The moths usually fly at dusk and through the night. Females lay tiny eggs (ca. 0.5 mm) on or near potential food items. The newly hatched caterpillars (larvae) seek out foods and begin to develop. As they feed they often produce silk that loosely binds to food fragments. In large, undisturbed containers feeding is concentrated on the surface as the larvae do little burrowing. However, caterpillars may occur throughout the product within small, loose packages typically found in household pantries. The caterpillars are capable of chewing through plastic bags and thin cardboard.
The adults cause no damage. The larvae are surface feeders and generally produce a lot of webbing throughout the infested part of the materials. They are general feeders and attack grain and grain products, a wide vriety of dried fruits, seeds, nuts, graham crackers, powdered milk, biscuits, chocolate, candies, dried red peppers, dried dog food, and bird seed. They are very destructive wherever dried fruits are stored. Preferred are the coarser grades of flour such as whole wheat, graham flour, and cornmeal, but they can breed in shelled or ear corn.
Infested material should be immediately discarded, used up, or somehow treated to disinfest. Treatments involve using heat or cold to kill any larvae and eggs that may be in the food. Cold treatment requires putting infested items in deep freeze for at least two or three days. Effectiveness of cold treatment may be improved by alternating freezing treatments with rewarming to room temperatures for a few days. High temperature treatments involve oven heating at around 120 to 140 degrees F for 20 minutes. (Somewhat longer intervals are needed if treated items are bulky, requiring longer periods to raise internal temperatures.) Injury to the food is possible with excessively high temperature treatments.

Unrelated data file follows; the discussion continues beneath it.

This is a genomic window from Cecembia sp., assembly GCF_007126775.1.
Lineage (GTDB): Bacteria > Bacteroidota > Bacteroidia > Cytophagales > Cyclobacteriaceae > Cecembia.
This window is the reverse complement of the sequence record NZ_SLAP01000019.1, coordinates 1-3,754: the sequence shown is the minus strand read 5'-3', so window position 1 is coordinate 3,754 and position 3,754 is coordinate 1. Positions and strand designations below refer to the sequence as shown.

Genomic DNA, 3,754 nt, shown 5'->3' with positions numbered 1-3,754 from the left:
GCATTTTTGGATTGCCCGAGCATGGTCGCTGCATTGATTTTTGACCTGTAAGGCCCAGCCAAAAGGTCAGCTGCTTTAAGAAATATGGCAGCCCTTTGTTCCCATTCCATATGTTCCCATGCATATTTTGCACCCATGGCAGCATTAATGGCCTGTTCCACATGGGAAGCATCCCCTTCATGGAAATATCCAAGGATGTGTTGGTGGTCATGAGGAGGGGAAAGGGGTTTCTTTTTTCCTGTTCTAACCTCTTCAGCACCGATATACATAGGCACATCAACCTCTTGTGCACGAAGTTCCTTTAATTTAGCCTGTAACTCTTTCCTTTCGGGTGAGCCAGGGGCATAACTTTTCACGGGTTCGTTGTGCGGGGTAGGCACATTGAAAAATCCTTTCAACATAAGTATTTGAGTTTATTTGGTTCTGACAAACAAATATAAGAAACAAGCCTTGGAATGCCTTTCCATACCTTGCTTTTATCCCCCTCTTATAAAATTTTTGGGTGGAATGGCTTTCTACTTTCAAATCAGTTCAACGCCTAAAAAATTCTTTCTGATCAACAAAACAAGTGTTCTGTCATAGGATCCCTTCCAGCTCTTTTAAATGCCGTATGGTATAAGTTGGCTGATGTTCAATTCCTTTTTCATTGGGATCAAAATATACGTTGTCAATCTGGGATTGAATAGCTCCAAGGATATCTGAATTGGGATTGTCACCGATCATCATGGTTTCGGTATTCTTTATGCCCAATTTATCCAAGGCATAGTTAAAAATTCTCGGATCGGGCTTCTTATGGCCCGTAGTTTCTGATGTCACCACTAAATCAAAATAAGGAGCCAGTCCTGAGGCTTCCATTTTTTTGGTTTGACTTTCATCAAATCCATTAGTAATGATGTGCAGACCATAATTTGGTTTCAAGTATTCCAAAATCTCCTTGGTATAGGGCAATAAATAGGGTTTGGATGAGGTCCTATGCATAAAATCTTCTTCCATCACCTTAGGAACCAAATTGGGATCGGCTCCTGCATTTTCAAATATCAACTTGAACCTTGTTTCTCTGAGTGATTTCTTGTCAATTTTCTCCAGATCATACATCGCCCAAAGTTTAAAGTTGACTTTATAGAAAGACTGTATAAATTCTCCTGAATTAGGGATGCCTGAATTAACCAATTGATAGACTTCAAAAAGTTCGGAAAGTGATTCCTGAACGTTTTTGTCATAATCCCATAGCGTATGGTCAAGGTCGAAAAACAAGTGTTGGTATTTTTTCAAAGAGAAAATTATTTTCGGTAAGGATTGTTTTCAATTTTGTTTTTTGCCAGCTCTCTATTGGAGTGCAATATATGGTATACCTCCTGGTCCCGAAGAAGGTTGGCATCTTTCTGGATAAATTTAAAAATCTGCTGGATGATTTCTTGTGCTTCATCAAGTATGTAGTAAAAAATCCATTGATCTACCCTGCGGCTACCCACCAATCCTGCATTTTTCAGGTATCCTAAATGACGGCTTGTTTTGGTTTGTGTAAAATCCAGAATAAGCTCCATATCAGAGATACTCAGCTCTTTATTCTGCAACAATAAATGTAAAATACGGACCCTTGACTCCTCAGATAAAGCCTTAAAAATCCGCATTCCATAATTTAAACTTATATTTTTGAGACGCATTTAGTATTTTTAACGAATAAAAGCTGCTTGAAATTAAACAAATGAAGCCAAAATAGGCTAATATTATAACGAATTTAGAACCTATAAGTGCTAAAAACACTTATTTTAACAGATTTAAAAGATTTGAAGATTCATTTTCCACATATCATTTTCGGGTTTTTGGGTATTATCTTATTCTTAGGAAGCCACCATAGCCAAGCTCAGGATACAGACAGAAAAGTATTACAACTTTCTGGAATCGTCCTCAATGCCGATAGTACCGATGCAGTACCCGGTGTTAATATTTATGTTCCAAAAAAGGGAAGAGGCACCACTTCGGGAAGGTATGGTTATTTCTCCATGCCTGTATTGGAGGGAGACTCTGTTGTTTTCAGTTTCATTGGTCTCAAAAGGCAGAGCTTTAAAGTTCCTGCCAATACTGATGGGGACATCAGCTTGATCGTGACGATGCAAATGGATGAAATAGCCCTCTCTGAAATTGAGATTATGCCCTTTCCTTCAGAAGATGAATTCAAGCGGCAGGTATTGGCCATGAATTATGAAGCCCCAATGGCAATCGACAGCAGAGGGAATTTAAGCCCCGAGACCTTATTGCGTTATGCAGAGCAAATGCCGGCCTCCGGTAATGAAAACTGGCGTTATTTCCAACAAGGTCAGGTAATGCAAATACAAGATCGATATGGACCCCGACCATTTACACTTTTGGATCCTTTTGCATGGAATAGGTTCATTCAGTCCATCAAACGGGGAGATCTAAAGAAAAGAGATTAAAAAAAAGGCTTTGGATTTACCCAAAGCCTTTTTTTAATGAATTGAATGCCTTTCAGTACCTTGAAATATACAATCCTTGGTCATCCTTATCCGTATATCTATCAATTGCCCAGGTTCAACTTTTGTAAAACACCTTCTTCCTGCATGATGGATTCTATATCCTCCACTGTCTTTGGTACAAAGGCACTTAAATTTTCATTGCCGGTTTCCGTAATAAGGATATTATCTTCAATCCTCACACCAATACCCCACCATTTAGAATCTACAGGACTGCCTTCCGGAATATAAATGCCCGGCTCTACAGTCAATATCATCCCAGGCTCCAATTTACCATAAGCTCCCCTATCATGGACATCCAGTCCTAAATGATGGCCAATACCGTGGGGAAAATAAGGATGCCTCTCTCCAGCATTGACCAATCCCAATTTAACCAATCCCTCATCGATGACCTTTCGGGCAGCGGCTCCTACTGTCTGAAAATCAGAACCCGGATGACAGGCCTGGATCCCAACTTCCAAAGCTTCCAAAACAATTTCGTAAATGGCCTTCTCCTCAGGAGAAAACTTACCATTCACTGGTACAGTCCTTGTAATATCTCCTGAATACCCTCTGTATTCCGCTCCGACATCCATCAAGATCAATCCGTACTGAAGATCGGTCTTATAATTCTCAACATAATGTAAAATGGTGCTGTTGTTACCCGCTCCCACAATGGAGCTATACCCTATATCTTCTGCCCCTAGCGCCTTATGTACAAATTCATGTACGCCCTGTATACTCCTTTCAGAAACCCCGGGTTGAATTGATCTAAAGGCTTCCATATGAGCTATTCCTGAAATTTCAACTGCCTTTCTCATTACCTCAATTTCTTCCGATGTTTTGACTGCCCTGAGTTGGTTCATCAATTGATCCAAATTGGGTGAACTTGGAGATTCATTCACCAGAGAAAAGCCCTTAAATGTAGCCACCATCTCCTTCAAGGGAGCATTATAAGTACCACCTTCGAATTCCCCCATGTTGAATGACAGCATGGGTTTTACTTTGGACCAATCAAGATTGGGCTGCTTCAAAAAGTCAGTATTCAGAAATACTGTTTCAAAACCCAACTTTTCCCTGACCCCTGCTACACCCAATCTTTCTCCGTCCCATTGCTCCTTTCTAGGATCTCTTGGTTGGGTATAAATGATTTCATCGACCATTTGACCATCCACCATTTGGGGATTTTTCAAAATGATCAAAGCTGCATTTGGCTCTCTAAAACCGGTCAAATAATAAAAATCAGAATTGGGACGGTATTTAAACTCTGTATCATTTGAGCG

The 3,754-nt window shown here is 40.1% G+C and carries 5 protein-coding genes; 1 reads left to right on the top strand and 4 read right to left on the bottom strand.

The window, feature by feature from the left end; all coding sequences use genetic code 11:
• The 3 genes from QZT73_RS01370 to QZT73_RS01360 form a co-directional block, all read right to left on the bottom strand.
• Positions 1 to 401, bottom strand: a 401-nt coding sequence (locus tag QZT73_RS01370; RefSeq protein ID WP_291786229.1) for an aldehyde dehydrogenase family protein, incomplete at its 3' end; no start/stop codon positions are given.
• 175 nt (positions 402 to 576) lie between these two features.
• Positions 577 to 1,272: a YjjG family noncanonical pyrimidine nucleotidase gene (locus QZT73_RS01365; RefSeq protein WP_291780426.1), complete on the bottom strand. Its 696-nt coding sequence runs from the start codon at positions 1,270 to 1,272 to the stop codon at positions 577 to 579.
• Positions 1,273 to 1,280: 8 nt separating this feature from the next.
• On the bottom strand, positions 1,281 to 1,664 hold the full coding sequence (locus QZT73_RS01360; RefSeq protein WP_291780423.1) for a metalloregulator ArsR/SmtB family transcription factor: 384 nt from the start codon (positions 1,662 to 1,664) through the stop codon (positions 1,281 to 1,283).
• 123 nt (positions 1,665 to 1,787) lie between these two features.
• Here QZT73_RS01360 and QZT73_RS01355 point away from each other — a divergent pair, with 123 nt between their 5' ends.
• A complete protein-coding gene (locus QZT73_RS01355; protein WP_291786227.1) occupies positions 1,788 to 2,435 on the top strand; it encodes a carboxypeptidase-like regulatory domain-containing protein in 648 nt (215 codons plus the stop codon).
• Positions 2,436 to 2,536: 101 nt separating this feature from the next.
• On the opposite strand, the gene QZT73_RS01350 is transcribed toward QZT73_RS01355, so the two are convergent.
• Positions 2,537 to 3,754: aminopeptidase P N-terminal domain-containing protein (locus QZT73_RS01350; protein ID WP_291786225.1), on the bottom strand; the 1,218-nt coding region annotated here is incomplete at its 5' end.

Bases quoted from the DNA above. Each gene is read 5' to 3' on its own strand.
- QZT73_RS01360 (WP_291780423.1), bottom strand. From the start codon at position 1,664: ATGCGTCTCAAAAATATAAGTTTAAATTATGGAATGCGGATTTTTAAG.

Since insects also can develop on spilled food, thoroughly clean areas where food was stored by vacuuming or sweeping upall spilled food. The thoroughness of the cleaning is important primarily to eliminate food for surviving insects to feed on. The nature of the cleaning agent (soapy water, bleach, etc.) is less important than the permanent elimination of the food.
Heat or cold treated objects are capable of being immediately reinfested as long as Indian meal moths remain in the home so extra care should be taken during this stage. Although adult moths may only live for a week or so, larvae that have recently pupated in hidden areas of the home may also be a potential source of reinfestation. Therefore Indian meal moths must be denied access to all food sources for the length of time that is required to complete the pupal stage plus how long the adult life span can be. A month should be adequate to cover this period.Follow the standard control procedures for stored product pests but remember that pupation takes place away from the infested food material.